The pace of medtech innovation is happening faster than ever. Patients and their caregivers are taking more responsibility in owning their health. For some, that means relying on a wearable medical device to help them manage their condition.
Wearables may serve a critical role in patients’ day-to-day lives. They can help patients follow treatment plans, track their condition and communicate with their medical providers—all while still maintaining active, independent lifestyles. But to do that, these devices must meet several requirements. They need to fit easily into the patients’ lives, feel personalized, be comfortable and easy-to-use and have long-lasting power.
Designing a wearable that checks all of these boxes is easier said than done. However, the devices that successfully incorporate these needs may see higher compliance and more satisfied users. For design engineers looking to take their wearable device design to the next level, you may wish to use the following as a starting point for your next project.
Patients expect wearable medical devices to integrate into their lives with ease and be designed to weather the wear and tear of everyday life. Their condition doesn’t take days off, which means their management of the condition cannot either. And if a device prematurely falls off or falls apart before it is intended to, the patient cannot track their condition as closely as necessary.
Multiple tactics can be used to increase durability. When it comes to design, finding a balance between a slender profile and sturdy performance is the priority. As for material and component choice, selecting options that shield, dampen and absorb energy can help with the life of the device. To prevent edges from lifting or to improve the device’s aesthetics, consider flexible and durable materials.
The other part of life-proofing a device’s design is its ability to withstand outside forces. Users may expect water-resistance and long wear times. They also need resilience against bumps, tugs and pulls.
For successful wearable device functionality, the device must be comfortable for the user. If it is not, the user may be less likely to wear it.
Start with the device’s intended wear time. The longer the device needs to stay adhered, the more important comfort can become. Use stretchy, breathable materials that can reduce moisture build-up. From there, look to maximize the time between device applications and removals. To avoid medical adhesive-related skin injury, or MARSI, try to ensure sufficient time between the last removal and the next application to help keep the skin healthy. If you do not have control over the time between changes, use an adhesive that is gentler towards skin.
Another factor is the device’s size. If it is too big and bulky, but needs to be worn for an extended period of time, the user may not be as willing to comply. In general, inconvenience from the device use and its materials might not be tolerated.
Ease of Use
Technological advancements can greatly contribute to device effectiveness. But they are not valuable if the user cannot understand them. If a device has too many buttons or notifications, it can be confusing to operate.
Users need wearable medical devices that are easy and intuitive to operate; the risks of poor design might lead to non-compliance or even a patient receiving the wrong dose. For users to achieve consistent and sustained use, devices should provide clear-cut instructions for use and a straightforward design whenever possible. The device’s capabilities should align with what the patient needs.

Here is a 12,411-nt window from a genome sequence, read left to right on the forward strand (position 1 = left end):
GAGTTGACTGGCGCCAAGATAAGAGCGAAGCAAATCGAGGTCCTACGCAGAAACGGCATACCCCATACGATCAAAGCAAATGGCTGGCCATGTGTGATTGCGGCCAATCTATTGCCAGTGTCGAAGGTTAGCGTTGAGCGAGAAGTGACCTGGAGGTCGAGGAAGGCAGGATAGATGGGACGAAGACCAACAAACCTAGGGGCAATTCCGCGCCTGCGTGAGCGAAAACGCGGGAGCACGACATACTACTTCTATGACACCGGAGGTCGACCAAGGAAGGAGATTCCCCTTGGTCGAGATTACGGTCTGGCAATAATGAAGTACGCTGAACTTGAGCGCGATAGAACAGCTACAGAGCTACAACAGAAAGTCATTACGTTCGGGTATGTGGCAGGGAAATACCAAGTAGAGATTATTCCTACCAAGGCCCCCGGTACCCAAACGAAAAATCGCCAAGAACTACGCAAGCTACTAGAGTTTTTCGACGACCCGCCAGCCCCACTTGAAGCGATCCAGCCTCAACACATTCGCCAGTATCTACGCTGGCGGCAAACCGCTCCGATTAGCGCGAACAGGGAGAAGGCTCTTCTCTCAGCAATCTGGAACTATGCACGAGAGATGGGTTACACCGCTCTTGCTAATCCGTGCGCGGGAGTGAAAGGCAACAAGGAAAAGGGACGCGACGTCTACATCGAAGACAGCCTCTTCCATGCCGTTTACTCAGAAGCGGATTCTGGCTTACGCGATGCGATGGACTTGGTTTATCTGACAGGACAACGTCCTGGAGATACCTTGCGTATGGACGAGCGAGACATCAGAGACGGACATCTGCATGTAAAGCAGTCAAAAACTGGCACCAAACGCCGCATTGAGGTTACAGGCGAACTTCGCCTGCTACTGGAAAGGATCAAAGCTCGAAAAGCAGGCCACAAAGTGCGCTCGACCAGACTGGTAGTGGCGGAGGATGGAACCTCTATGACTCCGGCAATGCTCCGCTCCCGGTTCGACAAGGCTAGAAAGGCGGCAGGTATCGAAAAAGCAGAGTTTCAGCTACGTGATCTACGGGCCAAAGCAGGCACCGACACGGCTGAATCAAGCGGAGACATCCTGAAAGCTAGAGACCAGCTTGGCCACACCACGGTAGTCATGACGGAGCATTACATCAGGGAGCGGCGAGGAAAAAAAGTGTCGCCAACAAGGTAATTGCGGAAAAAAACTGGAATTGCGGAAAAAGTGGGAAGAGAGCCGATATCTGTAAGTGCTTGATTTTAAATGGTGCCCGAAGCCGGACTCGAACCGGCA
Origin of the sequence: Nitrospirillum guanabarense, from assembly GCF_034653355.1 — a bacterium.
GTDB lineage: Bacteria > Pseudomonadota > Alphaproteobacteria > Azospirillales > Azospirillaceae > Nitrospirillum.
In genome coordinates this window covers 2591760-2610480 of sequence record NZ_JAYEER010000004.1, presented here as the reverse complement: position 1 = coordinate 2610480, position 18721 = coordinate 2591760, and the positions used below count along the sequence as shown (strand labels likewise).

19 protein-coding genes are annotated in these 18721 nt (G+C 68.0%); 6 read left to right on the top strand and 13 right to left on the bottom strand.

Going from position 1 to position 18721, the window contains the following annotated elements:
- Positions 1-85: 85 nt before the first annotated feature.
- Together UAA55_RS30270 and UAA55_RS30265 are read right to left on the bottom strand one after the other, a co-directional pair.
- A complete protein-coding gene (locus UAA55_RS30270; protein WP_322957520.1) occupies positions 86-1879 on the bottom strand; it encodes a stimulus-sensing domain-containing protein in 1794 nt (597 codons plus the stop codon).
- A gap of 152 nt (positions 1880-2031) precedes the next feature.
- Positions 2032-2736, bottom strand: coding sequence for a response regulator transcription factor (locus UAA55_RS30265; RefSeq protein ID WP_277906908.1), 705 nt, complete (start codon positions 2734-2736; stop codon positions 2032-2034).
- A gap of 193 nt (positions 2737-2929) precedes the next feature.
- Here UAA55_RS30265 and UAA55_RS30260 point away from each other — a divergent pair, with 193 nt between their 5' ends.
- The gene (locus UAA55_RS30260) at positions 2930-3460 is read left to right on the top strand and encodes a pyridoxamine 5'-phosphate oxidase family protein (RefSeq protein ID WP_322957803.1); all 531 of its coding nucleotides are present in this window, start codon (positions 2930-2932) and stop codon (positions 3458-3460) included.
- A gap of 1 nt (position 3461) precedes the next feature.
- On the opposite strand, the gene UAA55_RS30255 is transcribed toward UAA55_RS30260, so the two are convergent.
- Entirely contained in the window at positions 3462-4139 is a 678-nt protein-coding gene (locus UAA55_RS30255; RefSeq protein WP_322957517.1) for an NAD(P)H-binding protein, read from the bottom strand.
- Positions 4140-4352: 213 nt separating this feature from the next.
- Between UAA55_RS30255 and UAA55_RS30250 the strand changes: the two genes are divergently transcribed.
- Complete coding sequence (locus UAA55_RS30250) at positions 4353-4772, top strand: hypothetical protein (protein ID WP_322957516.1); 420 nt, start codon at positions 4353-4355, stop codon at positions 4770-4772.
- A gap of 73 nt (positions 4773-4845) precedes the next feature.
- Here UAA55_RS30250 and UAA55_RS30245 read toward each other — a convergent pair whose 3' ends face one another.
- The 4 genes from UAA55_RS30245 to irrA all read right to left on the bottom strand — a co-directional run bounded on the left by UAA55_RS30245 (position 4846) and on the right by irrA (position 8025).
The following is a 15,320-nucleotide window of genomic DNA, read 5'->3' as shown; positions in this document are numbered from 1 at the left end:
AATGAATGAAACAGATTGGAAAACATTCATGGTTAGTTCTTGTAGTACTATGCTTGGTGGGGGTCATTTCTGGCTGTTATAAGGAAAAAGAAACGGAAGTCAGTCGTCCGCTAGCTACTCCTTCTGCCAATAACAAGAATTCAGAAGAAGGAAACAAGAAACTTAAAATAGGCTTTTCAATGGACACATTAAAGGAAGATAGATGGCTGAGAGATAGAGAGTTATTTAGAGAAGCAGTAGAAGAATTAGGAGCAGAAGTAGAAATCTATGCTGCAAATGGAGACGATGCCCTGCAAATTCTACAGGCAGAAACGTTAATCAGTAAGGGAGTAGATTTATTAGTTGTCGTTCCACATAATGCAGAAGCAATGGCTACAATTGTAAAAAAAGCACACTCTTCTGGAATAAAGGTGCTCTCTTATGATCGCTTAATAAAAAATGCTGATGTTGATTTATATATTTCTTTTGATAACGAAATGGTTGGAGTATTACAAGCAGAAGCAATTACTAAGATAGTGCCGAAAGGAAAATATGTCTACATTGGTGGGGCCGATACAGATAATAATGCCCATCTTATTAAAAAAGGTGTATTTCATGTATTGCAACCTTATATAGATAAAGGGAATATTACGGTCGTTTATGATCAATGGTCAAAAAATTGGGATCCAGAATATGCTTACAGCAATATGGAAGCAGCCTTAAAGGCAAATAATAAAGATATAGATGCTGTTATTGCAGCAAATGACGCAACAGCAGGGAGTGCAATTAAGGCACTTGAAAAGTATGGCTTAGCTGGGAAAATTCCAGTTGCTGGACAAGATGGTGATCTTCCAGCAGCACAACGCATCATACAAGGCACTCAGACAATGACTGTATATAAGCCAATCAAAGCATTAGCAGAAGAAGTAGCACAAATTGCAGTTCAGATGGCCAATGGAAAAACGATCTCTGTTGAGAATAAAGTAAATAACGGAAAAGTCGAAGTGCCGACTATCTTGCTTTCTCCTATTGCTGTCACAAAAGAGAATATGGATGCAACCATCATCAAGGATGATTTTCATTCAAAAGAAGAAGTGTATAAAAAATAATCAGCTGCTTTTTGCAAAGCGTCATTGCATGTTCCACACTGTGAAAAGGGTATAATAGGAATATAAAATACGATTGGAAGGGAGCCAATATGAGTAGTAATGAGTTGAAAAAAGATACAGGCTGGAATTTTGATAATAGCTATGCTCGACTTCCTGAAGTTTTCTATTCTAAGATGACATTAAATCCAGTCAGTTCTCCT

Opportunity for Personalization
The expectations a user has on how a device should look varies. On the one hand, some patients want a discrete design, minimizing the visual evidence of their condition. On the other hand, there are patients who want to show off their device proudly. Making both ends of the spectrum happy might seem like an impossible task or seem to conflict with manufacturers hoping to produce on a mass scale. But it can be possible to find workarounds and common ground.
For some, that workaround is personalized cover tapes. They can serve as an optional customization opportunity for patients looking to wear their device proudly without the need for every patient to do the same.
A device’s power source could be its lifeline. When a wearable device doesn’t have adequate power, it is not only inconvenient and frustrating to the patient, but it could be a safety issue if they need to change the battery or recharge the device frequently. These gaps could lead to a potential loss of data, critical for monitoring the patient’s health.
When looking to determine what kind of power source is right for the device, consider how much space you can allow for a battery and what kind of charging options you have available. From there, the decision becomes whether to make the device rechargeable or battery operated. Take into account the patient’s experience—would a battery be easy to remove? How long would the battery need to last, or how often would it need to be changed?
Prioritizing power management may lead to more consistent data collection. It can also cost less per unit to make and maintain over the device’s lifetime. With better power efficiency, the device could be smaller, contributing to a slimmer profile that increases patient comfort as well.
There’s no equation to find the perfect solution to meet all user needs, so being able to identify the top priorities and find balance in wearable design is the key to success. It can take some creativity to come to the final product. But the hurdle isn’t surmountable. Design engineers are able to improve patient lives through their work. It is up to them, and device manufacturers, to keep pace.